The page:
If you are visiting the Guanacaste area, spend a day viewing Costa Rican wildlife at Palo Verde National Park (Parque Nacional Palo Verde). Located on the banks of the Rio Tempisque, the site has 15 different topographical zones, from those with mangrove swamps to others with evergreen forests. More than 60 bird species use the area as a migratory stop, and there are also about 75 mammal species, 55 reptile and amphibian species and about 250 species of bees here! This is nearly a quarter of the entire species of bees found worldwide.
The bees, along with a number of other insects and bats are found at the Lomas Barbudal Biological Reserve, adjacent to Palo Verde.
Marshes are common at Palo Verde during the wet season and welcome migrant birds from the Americas as winter sets in. Isla de Pajaros, Bird Island in English, is a popular mangrove spot for birds like green-backed herons, egrets, spoonbills and more. When the dry season approaches, wildlife congregates around the continually shrinking waterholes. Palo Verde is said to host the only native colony of scarlet macaws in the dry Pacific.
Sit quietly near one of the water sources and you might spot squirrels, howler monkeys, deer, and more. Palo Verde National Park is also the home for the largest population of jaguarundis, a small brown wild cat found in Costa Rica. Keep your eyes on the water floating down the river as American crocodiles – some as big as 15 feet long – call Rio Tempisque home.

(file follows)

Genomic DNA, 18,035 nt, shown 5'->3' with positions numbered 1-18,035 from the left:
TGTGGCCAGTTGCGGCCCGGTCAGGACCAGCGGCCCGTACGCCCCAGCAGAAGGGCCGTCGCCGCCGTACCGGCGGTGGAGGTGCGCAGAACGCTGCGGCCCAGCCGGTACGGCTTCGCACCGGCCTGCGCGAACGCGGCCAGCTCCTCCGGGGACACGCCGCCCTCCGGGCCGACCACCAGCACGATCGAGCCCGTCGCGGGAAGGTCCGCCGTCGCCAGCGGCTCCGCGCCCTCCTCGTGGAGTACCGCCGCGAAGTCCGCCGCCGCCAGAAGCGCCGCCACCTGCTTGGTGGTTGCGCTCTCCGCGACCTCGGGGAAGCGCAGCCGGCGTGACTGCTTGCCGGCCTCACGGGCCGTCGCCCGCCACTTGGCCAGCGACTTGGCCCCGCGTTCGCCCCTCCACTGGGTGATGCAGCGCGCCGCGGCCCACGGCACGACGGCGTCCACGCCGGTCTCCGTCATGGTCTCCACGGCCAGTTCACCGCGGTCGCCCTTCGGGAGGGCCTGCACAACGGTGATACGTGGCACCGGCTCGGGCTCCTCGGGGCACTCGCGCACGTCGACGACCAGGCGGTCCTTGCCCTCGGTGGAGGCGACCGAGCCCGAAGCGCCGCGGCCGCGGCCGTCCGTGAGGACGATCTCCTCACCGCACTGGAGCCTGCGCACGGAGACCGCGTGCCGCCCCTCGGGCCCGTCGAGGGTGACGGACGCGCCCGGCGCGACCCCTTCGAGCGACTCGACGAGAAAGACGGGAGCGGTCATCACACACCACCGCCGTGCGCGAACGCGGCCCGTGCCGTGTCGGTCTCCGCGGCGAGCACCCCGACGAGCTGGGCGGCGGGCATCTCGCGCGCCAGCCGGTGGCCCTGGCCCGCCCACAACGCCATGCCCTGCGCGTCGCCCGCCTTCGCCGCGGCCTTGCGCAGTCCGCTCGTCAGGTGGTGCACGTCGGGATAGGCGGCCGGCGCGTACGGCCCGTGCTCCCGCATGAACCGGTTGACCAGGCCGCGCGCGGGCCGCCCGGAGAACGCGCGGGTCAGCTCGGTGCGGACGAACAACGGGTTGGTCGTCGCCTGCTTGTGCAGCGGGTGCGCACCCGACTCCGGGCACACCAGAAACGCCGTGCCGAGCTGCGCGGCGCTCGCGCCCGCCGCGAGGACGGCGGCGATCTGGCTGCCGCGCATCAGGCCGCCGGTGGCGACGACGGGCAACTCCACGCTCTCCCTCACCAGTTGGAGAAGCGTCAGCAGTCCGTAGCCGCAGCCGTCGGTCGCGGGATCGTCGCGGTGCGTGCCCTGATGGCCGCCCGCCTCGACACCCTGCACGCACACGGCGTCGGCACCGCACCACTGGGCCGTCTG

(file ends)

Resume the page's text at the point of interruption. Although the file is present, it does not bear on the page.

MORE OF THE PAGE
Palo Verde National Park is home to one of the most endangered ecosystems in the tropics. The tropical dry forest once covered a significant portion of Central America and today, they are just a tiny fraction of their original size due to destruction from human development.
Palo Verde National Park is approximately 20 miles away from San Jose and requires at least a few hours to explore. Much of it can be seen by boat, so be sure to pack sunscreen and bug repellent, as mosquitos are plentiful, primarily in rainy season. Due to its unique climate, be advised that there is a chance for flooding during the wet season (typically May through November). The ranger station is open from 8 a.m. until dusk and has restrooms available for visitors.